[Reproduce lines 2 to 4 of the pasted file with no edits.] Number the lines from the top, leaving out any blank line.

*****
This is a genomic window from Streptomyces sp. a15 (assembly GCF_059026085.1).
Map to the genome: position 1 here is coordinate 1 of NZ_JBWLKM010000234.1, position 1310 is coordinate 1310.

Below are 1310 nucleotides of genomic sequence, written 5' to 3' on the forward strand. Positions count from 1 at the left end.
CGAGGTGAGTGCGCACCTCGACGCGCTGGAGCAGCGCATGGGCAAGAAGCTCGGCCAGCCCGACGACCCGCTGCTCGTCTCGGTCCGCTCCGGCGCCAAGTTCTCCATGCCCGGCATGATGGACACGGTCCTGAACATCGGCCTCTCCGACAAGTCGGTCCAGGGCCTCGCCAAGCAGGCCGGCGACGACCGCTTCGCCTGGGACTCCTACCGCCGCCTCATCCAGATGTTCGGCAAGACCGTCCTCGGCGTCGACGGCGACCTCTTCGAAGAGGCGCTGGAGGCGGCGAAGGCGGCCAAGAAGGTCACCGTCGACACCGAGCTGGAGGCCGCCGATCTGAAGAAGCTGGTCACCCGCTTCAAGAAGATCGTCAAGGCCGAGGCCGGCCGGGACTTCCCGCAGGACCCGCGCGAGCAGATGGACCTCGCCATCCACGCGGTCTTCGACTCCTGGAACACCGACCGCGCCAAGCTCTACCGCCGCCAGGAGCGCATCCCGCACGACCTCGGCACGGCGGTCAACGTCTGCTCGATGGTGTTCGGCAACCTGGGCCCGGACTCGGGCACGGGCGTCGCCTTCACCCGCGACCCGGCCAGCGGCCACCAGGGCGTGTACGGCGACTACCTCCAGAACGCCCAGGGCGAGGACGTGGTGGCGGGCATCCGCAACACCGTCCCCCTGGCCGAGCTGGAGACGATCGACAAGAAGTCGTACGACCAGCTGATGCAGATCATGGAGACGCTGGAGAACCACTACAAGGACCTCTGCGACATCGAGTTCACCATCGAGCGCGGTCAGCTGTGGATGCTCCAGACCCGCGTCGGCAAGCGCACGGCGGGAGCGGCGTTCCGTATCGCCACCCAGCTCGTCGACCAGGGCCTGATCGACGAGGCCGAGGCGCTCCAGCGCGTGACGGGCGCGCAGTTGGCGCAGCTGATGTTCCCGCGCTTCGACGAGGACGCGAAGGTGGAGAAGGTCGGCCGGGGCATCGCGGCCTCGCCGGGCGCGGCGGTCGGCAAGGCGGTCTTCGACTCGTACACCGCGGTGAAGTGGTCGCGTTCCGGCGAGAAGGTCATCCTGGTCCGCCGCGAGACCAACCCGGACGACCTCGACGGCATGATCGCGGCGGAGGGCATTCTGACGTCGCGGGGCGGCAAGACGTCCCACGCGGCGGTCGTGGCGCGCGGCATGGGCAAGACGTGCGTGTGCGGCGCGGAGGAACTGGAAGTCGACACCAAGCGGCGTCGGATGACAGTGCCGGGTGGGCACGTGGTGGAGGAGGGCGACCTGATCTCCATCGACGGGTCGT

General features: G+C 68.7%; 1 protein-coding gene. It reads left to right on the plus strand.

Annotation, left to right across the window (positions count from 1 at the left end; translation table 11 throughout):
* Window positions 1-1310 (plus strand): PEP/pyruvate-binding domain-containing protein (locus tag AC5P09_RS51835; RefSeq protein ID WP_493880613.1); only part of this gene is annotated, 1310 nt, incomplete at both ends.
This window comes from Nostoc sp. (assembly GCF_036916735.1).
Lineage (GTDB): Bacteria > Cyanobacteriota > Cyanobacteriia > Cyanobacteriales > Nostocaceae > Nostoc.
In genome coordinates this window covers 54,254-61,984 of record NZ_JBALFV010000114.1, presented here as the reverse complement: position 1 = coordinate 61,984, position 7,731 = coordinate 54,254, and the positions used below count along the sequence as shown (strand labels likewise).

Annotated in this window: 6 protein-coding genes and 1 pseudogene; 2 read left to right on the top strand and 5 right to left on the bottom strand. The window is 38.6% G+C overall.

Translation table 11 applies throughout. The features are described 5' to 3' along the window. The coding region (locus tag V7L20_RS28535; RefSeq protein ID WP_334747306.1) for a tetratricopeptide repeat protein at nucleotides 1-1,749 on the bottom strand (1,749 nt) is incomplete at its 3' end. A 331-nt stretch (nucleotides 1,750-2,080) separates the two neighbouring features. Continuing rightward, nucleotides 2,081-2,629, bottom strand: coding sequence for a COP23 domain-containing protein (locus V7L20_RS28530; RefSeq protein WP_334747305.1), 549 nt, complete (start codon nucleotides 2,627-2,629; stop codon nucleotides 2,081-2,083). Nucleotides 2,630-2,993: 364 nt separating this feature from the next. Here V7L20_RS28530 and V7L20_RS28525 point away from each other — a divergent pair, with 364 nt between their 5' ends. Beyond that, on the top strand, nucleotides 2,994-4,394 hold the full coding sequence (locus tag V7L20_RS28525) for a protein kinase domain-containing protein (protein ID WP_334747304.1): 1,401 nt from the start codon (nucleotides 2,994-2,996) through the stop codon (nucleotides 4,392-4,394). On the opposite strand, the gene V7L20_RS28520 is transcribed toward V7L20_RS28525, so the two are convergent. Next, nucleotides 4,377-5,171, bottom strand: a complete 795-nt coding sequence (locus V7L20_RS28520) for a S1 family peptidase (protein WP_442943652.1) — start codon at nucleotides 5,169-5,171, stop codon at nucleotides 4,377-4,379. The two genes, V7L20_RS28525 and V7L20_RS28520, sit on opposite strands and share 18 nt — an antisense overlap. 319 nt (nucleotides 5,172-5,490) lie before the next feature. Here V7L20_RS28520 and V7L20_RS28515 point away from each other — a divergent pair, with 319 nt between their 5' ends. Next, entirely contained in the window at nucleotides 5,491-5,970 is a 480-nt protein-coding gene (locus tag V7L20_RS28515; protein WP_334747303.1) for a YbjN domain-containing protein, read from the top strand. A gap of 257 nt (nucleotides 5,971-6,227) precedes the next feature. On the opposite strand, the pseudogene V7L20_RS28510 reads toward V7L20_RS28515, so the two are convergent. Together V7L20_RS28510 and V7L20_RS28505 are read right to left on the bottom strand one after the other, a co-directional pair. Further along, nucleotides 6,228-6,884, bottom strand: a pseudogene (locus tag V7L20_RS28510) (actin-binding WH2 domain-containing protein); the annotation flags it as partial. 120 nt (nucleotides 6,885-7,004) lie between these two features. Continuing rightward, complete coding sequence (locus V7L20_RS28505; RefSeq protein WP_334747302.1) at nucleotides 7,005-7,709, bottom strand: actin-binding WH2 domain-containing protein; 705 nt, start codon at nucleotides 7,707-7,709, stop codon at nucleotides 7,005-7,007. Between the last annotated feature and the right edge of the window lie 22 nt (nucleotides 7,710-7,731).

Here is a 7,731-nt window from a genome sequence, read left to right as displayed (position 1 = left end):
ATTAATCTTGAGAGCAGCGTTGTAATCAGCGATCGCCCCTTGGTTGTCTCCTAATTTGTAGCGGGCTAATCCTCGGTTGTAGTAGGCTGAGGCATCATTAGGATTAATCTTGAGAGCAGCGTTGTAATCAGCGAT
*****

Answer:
Map to the genome: position 1 here is coordinate 1 of NZ_JBWLKM010000234.1, position 1310 is coordinate 1310.

Below are 1310 nucleotides of genomic sequence, written 5' to 3' on the forward strand. Positions count from 1 at the left end.
CGAGGTGAGTGCGCACCTCGACGCGCTGGAGCAGCGCATGGGCAAGAAGCTCGGCCAGCCCGACGACCCGCTGCTCGTCTCGGTCCGCTCCGGCGCCAAGTTCTCCATGCCCGGCATGATGGACACGGTCCTGAACATCGGCCTCTCCGACAAGTCGGTCCAGGGCCTCGCCAAGCAGGCCGGCGACGACCGCTTCGCCTGGGACTCCTACCGCCGCCTCATCCAGATGTTCGGCAAGACCGTCCTCGGCGTCGACGGCGACCTCTTCGAAGAGGCGCTGGAGGCGGCGAAGGCGGCCAAGAAGGTCACCGTCGACACCGAGCTGGAGGCCGCCGATCTGAAGAAGCTGGTCACCCGCTTCAAGAAGATCGTCAAGGCCGAGGCCGGCCGGGACTTCCCGCAGGACCCGCGCGAGCAGATGGACCTCGCCATCCACGCGGTCTTCGACTCCTGGAACACCGACCGCGCCAAGCTCTACCGCCGCCAGGAGCGCATCCCGCACGACCTCGGCACGGCGGTCAACGTCTGCTCGATGGTGTTCGGCAACCTGGGCCCGGACTCGGGCACGGGCGTCGCCTTCACCCGCGACCCGGCCAGCGGCCACCAGGGCGTGTACGGCGACTACCTCCAGAACGCCCAGGGCGAGGACGTGGTGGCGGGCATCCGCAACACCGTCCCCCTGGCCGAGCTGGAGACGATCGACAAGAAGTCGTACGACCAGCTGATGCAGATCATGGAGACGCTGGAGAACCACTACAAGGACCTCTGCGACATCGAGTTCACCATCGAGCGCGGTCAGCTGTGGATGCTCCAGACCCGCGTCGGCAAGCGCACGGCGGGAGCGGCGTTCCGTATCGCCACCCAGCTCGTCGACCAGGGCCTGATCGACGAGGCCGAGGCGCTCCAGCGCGTGACGGGCGCGCAGTTGGCGCAGCTGATGTTCCCGCGCTTCGACGAGGACGCGAAGGTGGAGAAGGTCGGCCGGGGCATCGCGGCCTCGCCGGGCGCGGCGGTCGGCAAGGCGGTCTTCGACTCGTACACCGCGGTGAAGTGGTCGCGTTCCGGCGAGAAGGTCATCCTGGTCCGCCGCGAGACCAACCCGGACGACCTCGACGGCATGATCGCGGCGGAGGGCATTCTGACGTCGCGGGGCGGCAAGACGTCCCACGCGGCGGTCGTGGCGCGCGGCATGGGCAAGACGTGCGTGTGCGGCGCGGAGGAACTGGAAGTCGACACCAAGCGGCGTCGGATGACAGTGCCGGGTGGGCACGTGGTGGAGGAGGGCGACCTGATCTCCATCGACGGGTCGT